Tobacco impact on lives

Tobacco impact on lives A bale of tobacco opened after being bought for us4,99 per kg at Tobacco Sales Floor in Harare yesterday. - Picture by Kudakwashe Hunda
A bale of tobacco opened after being bought for us4,99 per kg at Tobacco Sales Floor in Harare yesterday. - Picture by Kudakwashe Hunda

A bale of tobacco opened after being bought for us4,99 per kg at Tobacco Sales Floor in Harare yesterday. – Picture by Kudakwashe Hunda

Buhle Nkomo
“I am planning on buying a stand in Marondera to build my dream house and will definitely import a vehicle to ferry my farming inputs and produce this year.”

These are Kelvin Foya’s plans, which the 34-year-old tobacco grower from Magunje said after receiving his sales sheet. Foya realised $30 000 after selling 155 bales. This is three times what he realised last season.

“Tobacco farming is the way to go. I am happy that my hard work is paying off. While the prices are better this season, the quality of my crop has also improved,” he said.

The bales which had a total mass of 10 163 kilograms ranged from $1,25 per kilogram up to $4,99, with $3,12 as the average. Tobacco impact on lives“I cultivated four hectares of dry land and have so far delivered three quarters of the crop, which means that I still have tobacco to sell and more income to expect. “Out of four years of my farming experience, I declare this season as a bumper harvest.”

The tobacco grower credited his good returns to his physical presence at the farm and strict supervision of his crop throughout the year. He also adhered to good agronomic practices in the guidelines handbook produced by the Tobacco Research Board (TRB). “When the season started, I took a stance of working hard on my farm and making sure that required farming inputs are applied to the crop.

“It was a challenging season characterised by heavy rains which led to a lot of leaching of nutrients such as nitrogen and I had to buy more than 45 bags of calcium nitrate fertiliser to replenish the lost nutrients.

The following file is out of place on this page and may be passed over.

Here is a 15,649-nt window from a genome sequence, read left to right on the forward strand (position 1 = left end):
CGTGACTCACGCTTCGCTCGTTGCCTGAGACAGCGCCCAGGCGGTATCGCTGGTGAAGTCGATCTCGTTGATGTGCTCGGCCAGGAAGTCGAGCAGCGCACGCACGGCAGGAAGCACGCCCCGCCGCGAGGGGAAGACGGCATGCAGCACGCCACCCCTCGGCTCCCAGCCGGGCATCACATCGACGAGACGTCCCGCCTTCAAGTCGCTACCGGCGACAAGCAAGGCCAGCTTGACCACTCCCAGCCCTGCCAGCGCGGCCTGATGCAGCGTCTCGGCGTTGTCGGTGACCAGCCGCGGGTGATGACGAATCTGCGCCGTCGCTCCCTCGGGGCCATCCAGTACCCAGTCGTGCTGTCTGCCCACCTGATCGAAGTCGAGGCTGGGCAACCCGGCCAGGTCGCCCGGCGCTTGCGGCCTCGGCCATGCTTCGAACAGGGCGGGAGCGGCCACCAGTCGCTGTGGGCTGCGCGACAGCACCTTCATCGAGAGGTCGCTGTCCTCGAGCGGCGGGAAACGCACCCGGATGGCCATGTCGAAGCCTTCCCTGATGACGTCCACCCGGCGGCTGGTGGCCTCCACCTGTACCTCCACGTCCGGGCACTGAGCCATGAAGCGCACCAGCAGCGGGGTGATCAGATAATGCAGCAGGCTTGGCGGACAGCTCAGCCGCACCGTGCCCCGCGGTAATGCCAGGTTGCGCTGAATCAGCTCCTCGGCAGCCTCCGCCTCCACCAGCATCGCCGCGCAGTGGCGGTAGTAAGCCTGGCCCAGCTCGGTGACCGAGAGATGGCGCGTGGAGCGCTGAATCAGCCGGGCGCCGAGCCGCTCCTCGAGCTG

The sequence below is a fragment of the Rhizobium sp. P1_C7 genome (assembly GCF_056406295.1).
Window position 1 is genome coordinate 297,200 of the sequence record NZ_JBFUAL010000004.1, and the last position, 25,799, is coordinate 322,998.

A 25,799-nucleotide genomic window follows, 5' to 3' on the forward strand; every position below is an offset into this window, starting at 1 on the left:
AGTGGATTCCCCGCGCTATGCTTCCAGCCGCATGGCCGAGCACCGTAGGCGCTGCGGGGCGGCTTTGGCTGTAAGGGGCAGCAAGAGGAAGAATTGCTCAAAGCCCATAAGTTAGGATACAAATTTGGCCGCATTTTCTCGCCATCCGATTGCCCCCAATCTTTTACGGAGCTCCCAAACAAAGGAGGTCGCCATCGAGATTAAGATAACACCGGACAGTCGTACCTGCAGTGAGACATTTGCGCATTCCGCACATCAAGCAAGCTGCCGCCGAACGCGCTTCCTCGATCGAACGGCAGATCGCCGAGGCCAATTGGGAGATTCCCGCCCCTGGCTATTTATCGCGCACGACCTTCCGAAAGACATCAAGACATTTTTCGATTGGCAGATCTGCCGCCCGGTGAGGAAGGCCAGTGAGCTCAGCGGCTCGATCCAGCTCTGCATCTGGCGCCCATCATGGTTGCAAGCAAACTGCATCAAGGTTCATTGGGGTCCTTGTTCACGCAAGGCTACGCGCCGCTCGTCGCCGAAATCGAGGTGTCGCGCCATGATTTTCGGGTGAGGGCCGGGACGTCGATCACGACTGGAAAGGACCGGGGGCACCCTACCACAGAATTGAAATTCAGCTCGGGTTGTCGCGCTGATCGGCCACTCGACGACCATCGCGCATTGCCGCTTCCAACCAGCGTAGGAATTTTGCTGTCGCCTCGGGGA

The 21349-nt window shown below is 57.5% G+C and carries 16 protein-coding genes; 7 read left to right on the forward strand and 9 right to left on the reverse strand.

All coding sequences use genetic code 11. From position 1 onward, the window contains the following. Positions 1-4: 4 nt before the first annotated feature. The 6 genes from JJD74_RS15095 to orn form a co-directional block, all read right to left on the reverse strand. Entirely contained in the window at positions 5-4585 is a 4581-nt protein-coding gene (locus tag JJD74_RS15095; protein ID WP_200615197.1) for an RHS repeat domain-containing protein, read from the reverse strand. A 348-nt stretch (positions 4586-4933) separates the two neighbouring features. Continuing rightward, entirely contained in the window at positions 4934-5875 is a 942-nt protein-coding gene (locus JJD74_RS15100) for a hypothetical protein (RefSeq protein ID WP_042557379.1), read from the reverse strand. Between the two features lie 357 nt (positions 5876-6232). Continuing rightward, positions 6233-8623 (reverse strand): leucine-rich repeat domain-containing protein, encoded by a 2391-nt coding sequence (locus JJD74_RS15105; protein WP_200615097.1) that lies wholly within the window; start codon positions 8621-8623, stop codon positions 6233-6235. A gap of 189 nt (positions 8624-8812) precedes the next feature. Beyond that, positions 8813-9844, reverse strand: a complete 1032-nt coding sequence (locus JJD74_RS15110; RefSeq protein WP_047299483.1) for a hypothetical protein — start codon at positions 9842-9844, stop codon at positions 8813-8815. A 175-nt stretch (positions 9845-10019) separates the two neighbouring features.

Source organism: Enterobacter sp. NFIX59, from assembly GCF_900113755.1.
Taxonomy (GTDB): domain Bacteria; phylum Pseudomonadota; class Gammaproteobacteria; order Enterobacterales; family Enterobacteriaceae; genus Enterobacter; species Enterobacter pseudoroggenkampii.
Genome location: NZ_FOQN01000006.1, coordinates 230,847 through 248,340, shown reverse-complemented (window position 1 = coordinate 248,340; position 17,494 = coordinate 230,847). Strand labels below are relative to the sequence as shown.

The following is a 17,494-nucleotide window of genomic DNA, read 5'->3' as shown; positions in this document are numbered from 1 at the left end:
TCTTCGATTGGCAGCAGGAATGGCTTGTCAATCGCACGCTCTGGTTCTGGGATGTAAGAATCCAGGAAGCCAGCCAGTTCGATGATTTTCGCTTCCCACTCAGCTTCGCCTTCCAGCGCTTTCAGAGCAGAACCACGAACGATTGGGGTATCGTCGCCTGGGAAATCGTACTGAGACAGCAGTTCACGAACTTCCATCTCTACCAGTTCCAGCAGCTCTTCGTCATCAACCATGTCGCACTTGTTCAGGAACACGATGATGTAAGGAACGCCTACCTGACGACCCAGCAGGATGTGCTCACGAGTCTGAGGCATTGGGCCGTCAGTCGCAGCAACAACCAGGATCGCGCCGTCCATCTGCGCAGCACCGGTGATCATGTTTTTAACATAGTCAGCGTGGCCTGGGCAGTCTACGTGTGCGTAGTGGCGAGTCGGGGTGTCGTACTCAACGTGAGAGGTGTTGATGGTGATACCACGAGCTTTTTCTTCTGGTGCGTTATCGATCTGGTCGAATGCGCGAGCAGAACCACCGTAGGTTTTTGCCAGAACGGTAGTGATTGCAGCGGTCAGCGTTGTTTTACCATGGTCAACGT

“The leaching of nutrients caused the yellowing of the crop leaves but after the application of calcium nitrate fertiliser, the leaves got firm and the colour for my crops came out as anticipated.”

The heavy rains also encouraged the growth of weeds. “This meant that I invested a lot of money not only on fertilisers but on herbicides. “I did my land disking early, soon after last season’s rains.

“Consequently my labour costs increased as a result because I had initially ridged so as to conserve water I had to destroy the ridges in a bid to drain excess water as well as to manage the weeds,” Foya said.

He urged farmers to take note of the tobacco seed varieties when preparing for their growing season as they contribute to the quality and final yield of the crop. “Throughout my farming experience I have learned that variety KRK26 is the best for my area as well as my region.

“Farmers should take into consideration that varieties perform in accordance to regions. Growers need advice on the best variety for their area,” he said. Foya practises crop rotation and rotates his tobacco with maize and soya beans in an effort to replenish lost nutrients and increase productivity on the farm.

Soya beans and maize are food crops that people on the farm feed on. He generates an extra income from their sale to augment his tobacco production. Apart from farming, Foya is also a builder who does his projects in his neighbourhood and sometimes in Harare when the opportunity presents itself.

Foya also encouraged tobacco farmers to use their own grower’s numbers so as to benefit from the export incentive.

For one to register as a tobacco grower, they simply need a copy of their national identification document, proof of land ownership, letter from their local AGRITEX officer and $10 registration fee.

As the marketing season progresses farmers are reminded that registration for the 2018 tobacco marketing season is underway and all growers should register before October 31, 2017, to avoid paying penalties. This information is needed for planning purposes.

Registrations and renewal can be done at TIMB offices located at each and every selling floor as well as TIMB offices.

TIMB is also conducting mobile registrations in the different farming areas where farmers can pay their growers’ registration fees using Point of Sale (POS) machines, accordingly tobacco growers are encouraged to contact TIMB regional offices for dates when mobile registration will be conducted near them.

Renewal of growers can also be done using ecocash and the TIMB Biller code which is 41986.

For additional Information contact TIMB on telephone numbers 08677004624 /6 or 0772145166 /9 or 0279-22082 /21982 or 025-3439 or 067-24268 /29246 or 0277-2700 or 064-7280 or 0271-6772 or Toll Free Numbers 08006003 /0731999999 /0712832804 or WhatsApp 0731999999 or E-mail: [email protected]

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